When, how to wean baby to cow’s milk


Is your baby ready for cow’s milk? 

Although the question of when to begin introducing a baby to cow’s milk seems black and white, it really is not that clear. In some cultures the recommendation is around 9 months, others around a year, and some cultures it’s not the norm to give an infant cow’s milk at all. In the United States, the general recommendation is to transition an infant from formula to cow’s milk around one year of age. It is suggested to transition from infant formula to cow’s milk after a year, although, if breastfeeding, it is still encouraged until about two years of age. Cow’s milk is not nutritionally comparable to formula or breast milk, so it is critical not to replace an infant’s need of breast milk or formula with cow’s milk until the year mark.

Read more: What are the best brain foods for babies?

Before we tackle strategies, let’s establish this: every infant is different, so be patient and avoid comparing what your best friend’s baby did to transition. A lot of factors can play a role in the transition. Let’s take a look at some common scenarios:

  • Work is calling and they are ready for you to come back
  • As much as you have enjoyed breastfeeding, you’re ready for the transition
  • As much as your baby has loved breastfeeding or formula, they are ready for the transition


Whatever your reason, it’s OK to introduce cow’s milk when you and your baby are ready—and that decision is up to you! Some infants can transition in two weeks and others may take longer than two months. Use your intuition on approaching this transition. If you are ready, here are some strategies to help:

Transition timeline

If you are breastfeeding: Begin pumping and serving 1-ounce of whole milk in a bottle full of breast milk once a day beginning around 10 months (or about 2 months from when you wish to transition). Increase 1-ounce of whole cow’s milk each week for only one bottle (again, this is not replacing all bottles, just one bottle a day).

If you are formula feeding: Beginning around 10-months introduce 1-ounce of whole cow’s milk in one bottle per day. Increase each week 1-ounce of whole cow’s milk for only one bottle (again, this is not replacing all bottles, just one bottle a day).

Best time of the day

This may vary for each infant. If your infant is turned off by the introduction of cow’s milk initially don’t lose hope. Try cuddling him or her while your little one drinks from the bottle. Consider starting with one bottle without cow’s milk and switching mid-way to a bottle with 1-ounce of cow’s milk to see if baby notices. Perhaps when baby is sleepy he or she won’t notice the shift, so try in the early morning or as little one is getting ready for bed. There is no right or wrong time, it’s best to pick up your baby’s cues and keep trying.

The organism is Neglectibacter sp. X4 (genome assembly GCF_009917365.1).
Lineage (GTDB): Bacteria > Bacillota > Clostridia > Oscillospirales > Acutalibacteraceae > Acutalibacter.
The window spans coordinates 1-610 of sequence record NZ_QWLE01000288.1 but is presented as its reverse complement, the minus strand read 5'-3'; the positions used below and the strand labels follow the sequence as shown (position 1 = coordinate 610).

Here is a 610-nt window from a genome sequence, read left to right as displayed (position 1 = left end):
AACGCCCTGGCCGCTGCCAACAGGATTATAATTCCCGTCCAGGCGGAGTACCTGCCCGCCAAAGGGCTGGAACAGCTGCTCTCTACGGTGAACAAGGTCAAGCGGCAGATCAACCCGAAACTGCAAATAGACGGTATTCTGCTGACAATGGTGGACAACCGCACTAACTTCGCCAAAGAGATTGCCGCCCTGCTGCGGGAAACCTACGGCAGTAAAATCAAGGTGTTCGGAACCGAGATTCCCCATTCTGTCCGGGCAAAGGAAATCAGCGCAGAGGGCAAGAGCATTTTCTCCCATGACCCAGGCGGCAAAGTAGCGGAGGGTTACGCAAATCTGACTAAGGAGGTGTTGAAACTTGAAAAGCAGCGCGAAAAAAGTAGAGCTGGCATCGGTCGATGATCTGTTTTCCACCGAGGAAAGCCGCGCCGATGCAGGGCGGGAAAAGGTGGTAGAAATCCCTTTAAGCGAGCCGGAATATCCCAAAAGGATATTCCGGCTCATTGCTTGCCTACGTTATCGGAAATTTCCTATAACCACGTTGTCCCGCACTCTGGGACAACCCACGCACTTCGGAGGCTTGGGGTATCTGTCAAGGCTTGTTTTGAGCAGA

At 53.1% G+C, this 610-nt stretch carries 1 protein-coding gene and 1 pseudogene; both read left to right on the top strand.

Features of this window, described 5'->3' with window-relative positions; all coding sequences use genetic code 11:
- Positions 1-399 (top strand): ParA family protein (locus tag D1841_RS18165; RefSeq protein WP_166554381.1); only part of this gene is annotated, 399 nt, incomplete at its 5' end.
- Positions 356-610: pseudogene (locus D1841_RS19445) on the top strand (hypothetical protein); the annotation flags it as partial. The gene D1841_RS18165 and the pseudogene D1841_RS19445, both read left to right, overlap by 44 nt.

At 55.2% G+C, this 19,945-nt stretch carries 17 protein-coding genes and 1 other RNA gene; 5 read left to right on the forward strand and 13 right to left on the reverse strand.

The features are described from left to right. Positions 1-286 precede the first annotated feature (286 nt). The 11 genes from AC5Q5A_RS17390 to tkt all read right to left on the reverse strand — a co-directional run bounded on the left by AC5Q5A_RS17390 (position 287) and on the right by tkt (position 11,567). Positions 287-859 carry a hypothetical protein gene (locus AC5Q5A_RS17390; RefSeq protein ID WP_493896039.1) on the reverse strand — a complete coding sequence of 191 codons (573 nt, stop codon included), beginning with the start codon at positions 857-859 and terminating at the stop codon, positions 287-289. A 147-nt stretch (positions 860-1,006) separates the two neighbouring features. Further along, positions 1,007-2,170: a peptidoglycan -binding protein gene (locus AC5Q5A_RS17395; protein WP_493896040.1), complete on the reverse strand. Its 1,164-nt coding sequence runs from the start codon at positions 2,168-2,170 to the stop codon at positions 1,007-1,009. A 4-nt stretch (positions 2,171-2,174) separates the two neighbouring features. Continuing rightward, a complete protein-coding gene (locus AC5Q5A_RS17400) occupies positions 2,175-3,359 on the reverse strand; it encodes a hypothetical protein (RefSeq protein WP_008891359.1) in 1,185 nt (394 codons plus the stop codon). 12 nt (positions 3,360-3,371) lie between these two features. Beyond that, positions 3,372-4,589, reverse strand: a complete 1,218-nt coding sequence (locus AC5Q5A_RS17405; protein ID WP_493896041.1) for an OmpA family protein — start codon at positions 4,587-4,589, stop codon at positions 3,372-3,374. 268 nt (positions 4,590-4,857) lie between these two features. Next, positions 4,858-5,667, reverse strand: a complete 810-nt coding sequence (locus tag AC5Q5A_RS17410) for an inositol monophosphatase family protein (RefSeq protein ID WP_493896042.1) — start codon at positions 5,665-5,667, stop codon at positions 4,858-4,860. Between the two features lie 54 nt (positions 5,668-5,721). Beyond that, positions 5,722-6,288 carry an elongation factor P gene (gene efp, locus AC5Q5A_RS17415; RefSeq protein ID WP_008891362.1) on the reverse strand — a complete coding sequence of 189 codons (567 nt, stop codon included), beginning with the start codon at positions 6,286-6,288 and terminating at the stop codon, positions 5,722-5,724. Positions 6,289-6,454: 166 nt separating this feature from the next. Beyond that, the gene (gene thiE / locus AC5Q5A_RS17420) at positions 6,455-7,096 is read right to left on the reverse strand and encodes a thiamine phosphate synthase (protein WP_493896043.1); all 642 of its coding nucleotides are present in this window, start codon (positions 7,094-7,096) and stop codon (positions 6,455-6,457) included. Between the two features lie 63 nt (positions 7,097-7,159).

Read more: Is baby ready for solids?

Type of cow’s milk 

While whole milk is a given due to baby’s need for fat and calories, you don’t have to provide only plain cow’s milk. Have you heard of kefir or fermented milk? Probiotics (healthy gut bacteria) are important for all humans, including infants. If your baby enjoys yogurt he or she may enjoy kefir or fermented milk. Be sure to start with plain, whole-fat kefir or yogurts before adding in flavor.


If you’re struggling for time and really want to help encourage your infant to take to whole milk or fermented milk, consider blending in whole fruit—not fruit juice—into the milk. Berries, like raspberries, blackberries, and strawberries also provide a healthy dose of fiber and make for a delicious milk blend.


For an infant who is used to a warm bottle, he or she may prefer a warm glass of milk. Other infants may enjoy a blended smoothie using frozen fruit. Either is OK to try! If you do heat the milk it’s best to test the temperature before serving and discard the milk after an hour.

Don’t lose hope if these strategies aren’t working, and your baby just isn’t enjoying the transition from formula or breast milk to cow’s milk. If, by the one-year mark, your baby is getting in dairy from other sources such as yogurt, cottage cheese, and cheese, it’s OK if he or she prefers to drink water. The best advice is to stay calm, trust your intuition, and let your baby lead the way. If you find yourself stressing about this transition be sure to speak with your pediatrician and possibly request to see a pediatric dietitian to help you navigate the transition.

Resources: Pediatrics JournalNational Institutes of HealthAmerican Academy of Pediatrics
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